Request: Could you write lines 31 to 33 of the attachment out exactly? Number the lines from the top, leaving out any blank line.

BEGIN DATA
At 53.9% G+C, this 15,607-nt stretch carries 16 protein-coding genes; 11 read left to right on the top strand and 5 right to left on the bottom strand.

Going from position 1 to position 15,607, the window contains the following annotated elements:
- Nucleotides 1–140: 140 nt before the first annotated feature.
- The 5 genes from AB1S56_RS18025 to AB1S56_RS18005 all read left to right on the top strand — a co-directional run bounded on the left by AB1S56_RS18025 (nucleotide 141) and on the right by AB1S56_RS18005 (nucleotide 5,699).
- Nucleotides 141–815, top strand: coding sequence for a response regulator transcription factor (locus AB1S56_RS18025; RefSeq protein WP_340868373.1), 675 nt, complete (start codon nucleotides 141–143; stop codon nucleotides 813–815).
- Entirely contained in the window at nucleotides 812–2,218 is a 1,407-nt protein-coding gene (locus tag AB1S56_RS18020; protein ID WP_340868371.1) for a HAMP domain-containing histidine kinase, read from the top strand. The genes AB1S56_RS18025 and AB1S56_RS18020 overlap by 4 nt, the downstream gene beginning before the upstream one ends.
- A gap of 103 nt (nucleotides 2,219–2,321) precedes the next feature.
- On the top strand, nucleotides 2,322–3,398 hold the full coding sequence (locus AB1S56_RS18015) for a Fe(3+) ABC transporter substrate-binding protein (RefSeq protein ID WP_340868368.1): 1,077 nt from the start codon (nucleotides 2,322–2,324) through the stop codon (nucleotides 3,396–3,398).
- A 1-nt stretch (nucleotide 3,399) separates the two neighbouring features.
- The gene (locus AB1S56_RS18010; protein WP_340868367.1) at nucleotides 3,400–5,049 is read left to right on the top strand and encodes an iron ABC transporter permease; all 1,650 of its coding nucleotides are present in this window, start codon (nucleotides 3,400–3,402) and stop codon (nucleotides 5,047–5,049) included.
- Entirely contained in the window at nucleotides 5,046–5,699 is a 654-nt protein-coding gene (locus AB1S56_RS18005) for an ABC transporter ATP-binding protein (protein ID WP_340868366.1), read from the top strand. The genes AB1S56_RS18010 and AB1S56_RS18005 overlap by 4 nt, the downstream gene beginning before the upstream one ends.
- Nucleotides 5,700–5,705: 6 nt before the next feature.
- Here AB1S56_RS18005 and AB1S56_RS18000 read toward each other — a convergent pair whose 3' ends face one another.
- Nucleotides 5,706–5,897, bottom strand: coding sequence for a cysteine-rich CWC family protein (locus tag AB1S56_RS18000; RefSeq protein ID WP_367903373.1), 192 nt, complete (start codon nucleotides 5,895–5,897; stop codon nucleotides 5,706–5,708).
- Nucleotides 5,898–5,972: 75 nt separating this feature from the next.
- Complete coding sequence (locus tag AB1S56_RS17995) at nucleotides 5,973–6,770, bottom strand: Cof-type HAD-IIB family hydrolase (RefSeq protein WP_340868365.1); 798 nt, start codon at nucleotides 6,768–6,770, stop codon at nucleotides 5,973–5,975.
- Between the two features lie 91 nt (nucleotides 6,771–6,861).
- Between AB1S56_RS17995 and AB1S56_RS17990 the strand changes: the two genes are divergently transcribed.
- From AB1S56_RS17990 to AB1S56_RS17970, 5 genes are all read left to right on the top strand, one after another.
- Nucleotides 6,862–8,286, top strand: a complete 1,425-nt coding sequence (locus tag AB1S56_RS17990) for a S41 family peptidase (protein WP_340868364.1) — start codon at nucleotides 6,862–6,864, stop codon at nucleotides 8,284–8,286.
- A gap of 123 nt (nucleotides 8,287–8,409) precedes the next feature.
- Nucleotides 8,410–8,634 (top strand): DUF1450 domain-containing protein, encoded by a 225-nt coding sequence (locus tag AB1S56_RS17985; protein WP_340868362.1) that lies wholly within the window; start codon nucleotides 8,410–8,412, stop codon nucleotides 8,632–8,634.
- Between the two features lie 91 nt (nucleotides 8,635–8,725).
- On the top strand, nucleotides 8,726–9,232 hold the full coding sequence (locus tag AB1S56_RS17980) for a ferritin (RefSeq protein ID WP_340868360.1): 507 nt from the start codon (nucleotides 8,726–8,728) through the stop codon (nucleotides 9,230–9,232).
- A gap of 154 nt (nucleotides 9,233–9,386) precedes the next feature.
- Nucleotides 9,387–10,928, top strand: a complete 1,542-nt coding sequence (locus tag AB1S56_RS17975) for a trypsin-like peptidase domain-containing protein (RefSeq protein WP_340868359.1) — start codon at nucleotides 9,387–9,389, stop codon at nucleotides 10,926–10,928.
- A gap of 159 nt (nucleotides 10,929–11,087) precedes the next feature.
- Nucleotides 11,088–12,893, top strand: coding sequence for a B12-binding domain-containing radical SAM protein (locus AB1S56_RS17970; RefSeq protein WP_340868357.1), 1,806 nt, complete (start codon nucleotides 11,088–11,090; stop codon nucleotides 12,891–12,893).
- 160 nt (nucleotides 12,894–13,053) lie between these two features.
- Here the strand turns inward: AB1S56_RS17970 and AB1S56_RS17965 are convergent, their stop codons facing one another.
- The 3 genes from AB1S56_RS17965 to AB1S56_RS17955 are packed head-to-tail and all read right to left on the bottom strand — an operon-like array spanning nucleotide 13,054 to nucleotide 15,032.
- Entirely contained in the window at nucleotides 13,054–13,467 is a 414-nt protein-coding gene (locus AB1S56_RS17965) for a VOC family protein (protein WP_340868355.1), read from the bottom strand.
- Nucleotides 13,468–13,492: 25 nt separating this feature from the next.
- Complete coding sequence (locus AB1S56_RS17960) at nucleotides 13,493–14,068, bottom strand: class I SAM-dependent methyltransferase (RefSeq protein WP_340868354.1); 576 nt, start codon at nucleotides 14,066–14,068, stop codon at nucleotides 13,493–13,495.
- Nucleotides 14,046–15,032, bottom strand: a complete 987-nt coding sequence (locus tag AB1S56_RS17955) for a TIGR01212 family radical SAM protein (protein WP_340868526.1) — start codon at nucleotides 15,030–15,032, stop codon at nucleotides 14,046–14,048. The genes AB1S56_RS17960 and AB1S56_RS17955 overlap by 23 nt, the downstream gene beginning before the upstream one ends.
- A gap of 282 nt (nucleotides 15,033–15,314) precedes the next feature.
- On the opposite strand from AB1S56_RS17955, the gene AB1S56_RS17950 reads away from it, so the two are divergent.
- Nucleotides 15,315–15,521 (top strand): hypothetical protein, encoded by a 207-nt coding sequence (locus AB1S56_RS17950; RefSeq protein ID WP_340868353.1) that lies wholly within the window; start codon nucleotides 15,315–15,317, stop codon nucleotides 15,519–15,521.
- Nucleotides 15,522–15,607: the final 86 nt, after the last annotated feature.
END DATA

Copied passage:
- The 3 genes from AB1S56_RS17965 to AB1S56_RS17955 are packed head-to-tail and all read right to left on the bottom strand — an operon-like array spanning nucleotide 13,054 to nucleotide 15,032.
- Entirely contained in the window at nucleotides 13,054–13,467 is a 414-nt protein-coding gene (locus AB1S56_RS17965) for a VOC family protein (protein WP_340868355.1), read from the bottom strand.
- Nucleotides 13,468–13,492: 25 nt separating this feature from the next.